What’s better than a Caterham? Three Caterhams, of course. Plus, in this case, a racetrack packed with other Caterhams to play with.
Much as I love the Seven, I’ve always found a little goes a long way. I’ve had great drives on quiet roads when the weather is temperate and dry. But I’ve also had some completely miserable experiences, none more so than a hungover slog back from Le Mans in pouring rain piloting a roofless Superlight. Which is why I’ve always preferred them on circuits, where even a moderately rapid Caterham feels truly special, and 15-minute stints spare me from the sort of aches and pains that come from longer road trips. If I did ever buy one, I’d likely be one of the people with a trailer and a plush tow car who the braver owners regard as being a total wuss at the end of a track day.
Which is why, despite its number plates, I’m not sad to have only experienced the Seven 420 Cup on circuit at Snetterton. This is definitely one of those cars that is better thought of as being road legal than road sensible, explicitly aimed at the top-tier track day market rather than long trips in the real world. While the idea of a car with its engine in mid-ranking ‘420’ tune having a higher base price than the regular Seven 620 might invert the natural order, it comes with a six-speed sequential gearbox, fully adjustable dampers and track-biased Avon ZZR tyres as standard. Even the seriousness of a £54,990 kick-off for the standard chassis still makes it a bang-per-buck bargain, thanks to 350hp-per-tonne and pace to humble even top-end supercars.
The media drive at Snetterton takes place during an all-Caterham track day, with everything from modestly powered roadgoing Sevens to full-spec racers running around. I get to drive three cars in ascending order of performance: starting with the XL Seven 420 Cup SV, moving to the smaller, lighter, regular chassis version, and then - taking things to a different level - some laps in a slick-shod racer from the Caterham Seven Championship.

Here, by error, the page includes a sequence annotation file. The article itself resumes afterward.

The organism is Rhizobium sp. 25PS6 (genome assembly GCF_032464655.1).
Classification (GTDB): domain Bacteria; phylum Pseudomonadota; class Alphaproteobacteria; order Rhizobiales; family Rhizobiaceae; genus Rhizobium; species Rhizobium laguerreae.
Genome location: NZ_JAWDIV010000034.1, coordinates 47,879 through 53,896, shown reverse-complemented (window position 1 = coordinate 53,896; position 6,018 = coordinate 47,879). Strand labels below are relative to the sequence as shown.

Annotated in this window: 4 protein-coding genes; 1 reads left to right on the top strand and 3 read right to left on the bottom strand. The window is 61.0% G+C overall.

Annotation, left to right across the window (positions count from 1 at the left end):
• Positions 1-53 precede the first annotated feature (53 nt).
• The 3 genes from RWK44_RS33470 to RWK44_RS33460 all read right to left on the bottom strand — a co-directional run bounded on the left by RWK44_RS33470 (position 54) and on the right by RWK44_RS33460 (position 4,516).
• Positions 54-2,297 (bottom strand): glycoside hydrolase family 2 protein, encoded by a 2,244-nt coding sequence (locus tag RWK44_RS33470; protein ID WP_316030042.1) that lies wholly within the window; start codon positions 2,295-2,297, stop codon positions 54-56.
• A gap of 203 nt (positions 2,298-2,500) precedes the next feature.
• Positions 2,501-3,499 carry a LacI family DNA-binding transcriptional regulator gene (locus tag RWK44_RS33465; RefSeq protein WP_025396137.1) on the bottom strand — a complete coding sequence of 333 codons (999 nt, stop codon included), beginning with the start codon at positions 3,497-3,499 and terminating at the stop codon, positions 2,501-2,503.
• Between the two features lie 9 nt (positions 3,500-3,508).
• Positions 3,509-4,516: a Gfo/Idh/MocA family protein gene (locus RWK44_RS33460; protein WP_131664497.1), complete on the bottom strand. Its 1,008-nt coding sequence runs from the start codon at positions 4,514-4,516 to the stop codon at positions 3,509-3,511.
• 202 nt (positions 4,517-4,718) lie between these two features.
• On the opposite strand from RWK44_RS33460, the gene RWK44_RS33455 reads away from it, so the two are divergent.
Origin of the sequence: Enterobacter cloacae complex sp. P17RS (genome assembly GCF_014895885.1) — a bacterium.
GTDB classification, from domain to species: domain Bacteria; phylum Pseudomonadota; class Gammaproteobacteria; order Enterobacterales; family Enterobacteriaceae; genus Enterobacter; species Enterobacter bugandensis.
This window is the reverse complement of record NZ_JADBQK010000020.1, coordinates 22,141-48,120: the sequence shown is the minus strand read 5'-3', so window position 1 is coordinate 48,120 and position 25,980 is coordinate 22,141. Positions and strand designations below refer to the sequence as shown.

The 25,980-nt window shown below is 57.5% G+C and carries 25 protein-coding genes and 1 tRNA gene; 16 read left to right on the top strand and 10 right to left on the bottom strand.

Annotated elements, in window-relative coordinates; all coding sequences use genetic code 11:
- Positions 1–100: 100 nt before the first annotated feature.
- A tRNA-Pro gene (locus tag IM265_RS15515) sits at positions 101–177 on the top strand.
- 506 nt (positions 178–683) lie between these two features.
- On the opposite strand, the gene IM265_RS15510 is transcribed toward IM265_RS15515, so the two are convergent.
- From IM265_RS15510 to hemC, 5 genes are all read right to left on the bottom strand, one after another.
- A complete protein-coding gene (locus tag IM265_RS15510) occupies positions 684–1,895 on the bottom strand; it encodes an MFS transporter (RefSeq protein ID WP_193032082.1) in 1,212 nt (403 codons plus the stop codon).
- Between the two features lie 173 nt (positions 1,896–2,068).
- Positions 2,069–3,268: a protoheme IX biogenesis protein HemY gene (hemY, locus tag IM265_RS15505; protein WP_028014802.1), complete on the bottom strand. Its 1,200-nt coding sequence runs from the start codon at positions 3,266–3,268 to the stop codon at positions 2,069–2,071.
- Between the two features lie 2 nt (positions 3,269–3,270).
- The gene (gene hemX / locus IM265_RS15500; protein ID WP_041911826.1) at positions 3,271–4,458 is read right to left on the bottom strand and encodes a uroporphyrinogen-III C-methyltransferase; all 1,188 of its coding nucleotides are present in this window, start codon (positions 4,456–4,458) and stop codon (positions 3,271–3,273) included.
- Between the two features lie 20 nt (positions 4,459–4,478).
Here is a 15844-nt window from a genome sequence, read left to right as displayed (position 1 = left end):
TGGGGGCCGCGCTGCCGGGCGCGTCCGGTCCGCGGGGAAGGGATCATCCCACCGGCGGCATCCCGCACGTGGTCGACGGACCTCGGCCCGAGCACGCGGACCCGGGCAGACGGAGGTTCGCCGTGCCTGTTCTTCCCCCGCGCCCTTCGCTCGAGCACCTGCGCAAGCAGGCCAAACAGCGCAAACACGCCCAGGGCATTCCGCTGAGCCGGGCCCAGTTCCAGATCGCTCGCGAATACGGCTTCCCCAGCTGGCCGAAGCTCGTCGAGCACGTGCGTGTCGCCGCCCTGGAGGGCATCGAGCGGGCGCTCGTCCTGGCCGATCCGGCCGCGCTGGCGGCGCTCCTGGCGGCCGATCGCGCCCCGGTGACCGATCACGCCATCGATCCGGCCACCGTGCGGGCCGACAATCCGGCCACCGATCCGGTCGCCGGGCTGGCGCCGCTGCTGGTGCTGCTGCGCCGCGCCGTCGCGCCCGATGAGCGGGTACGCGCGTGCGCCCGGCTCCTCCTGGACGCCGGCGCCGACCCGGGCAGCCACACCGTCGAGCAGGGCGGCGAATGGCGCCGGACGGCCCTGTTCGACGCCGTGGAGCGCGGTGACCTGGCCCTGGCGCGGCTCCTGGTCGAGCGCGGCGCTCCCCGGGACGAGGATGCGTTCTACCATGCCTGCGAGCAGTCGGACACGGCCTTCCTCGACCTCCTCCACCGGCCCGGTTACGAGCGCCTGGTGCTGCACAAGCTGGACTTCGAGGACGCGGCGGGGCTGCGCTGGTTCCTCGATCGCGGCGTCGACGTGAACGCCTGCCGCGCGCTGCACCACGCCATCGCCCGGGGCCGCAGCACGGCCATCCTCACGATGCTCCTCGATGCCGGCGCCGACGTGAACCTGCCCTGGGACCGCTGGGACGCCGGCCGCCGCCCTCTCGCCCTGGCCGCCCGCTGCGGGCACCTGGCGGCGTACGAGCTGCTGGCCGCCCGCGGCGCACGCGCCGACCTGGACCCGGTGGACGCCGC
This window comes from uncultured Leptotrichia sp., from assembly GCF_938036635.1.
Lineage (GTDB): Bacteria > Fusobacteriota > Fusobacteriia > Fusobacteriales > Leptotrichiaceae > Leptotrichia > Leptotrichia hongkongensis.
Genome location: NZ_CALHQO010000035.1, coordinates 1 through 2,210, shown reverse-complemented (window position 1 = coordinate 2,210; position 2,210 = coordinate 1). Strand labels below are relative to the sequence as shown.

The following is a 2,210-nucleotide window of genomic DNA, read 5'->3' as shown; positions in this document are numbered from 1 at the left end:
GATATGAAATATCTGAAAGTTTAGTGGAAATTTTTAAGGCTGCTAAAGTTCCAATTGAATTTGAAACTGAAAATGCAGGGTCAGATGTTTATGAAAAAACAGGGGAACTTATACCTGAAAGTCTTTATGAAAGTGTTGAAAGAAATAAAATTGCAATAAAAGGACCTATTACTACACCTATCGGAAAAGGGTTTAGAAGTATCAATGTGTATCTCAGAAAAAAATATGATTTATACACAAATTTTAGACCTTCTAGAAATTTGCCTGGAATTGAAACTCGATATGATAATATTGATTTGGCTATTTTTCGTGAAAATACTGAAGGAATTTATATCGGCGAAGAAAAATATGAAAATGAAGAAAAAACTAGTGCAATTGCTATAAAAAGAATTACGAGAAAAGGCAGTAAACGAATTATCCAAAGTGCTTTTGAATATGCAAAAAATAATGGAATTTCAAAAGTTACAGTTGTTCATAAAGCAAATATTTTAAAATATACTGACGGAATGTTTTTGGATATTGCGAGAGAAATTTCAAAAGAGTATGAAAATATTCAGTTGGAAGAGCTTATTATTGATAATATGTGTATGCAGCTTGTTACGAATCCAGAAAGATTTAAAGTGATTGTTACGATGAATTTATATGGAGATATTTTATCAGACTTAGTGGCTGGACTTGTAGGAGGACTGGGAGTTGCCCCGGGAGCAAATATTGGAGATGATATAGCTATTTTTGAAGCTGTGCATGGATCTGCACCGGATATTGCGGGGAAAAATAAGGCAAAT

Large and slow are definitely relative terms here. Even in full ‘fat boy’ spec the 420 Cup is tailored rather than loose fit, with the optional full cage making the process of climbing in a minor gymnastic feat. Once strapped in the view is appropriately serious: a nice carbonfibre dashboard with classic-style toggle switches in the middle – Caterham has been using them so long they’ve become fashionable again. Fuel, temperature and oil pressure dials are offset to the left, rev counter and speedo tucked behind the dinky steering wheel. Trim is unsurprisingly minimal: red fabric around the gear selector and on the seat pads is the limit of the party. But the press car came with the luxury of £1,600 heated carbon seats.
The fitment of the Sadev six-speed sequential gearbox hasn’t liberated any extra room in the footwell, because the 420 Cup still has a clutch pedal. This is used for setting off and manoeuvring, but also I’m told when changing down – upshifts can be taken flat. It doesn’t have steering wheel paddles, instead using a nice, weighty push-pull lever strongly reminiscent of an early WRC-era rally car. Yet while the engine is predictably keen to rev at the slightest throttle pressure, I don’t have any problem getting it rolling with reasonable smoothness before rumbling through the pitlane and heading out into the fray.
The first lap is spent getting everything up to temperature, trying to keep out of the way of everybody else and reacclimatising to the strange, parallel dimension of Caterham physics. It’s several years since I last drove one, and I’d forgotten just how kart-like they feel on track. This might sound like the sort of hyperbole commonly employed by marketing departments, but in the case of the Cup it really isn’t. The slack-free reactions and abundance of lateral grip really do make almost any conventional car seem big and rubbery by comparison.
With my right foot pretty much denting the bulkhead and upshifting at the behest of the change-up lights the 420 Cup feels impressively quick, but not outrageously so. A sharp-end modern sports car has comparable thrust, and there are plenty of ludicrously fast SUVs that could show the Caterham a clean pair of heels in a straight drag race. But not a contest involving corners: slowing and turning in the Seven are from a different universe thanks to the combination of minimal mass and grippy rubber. A point that is made by some comically early braking points and timid corner entry speeds at the start of my stint.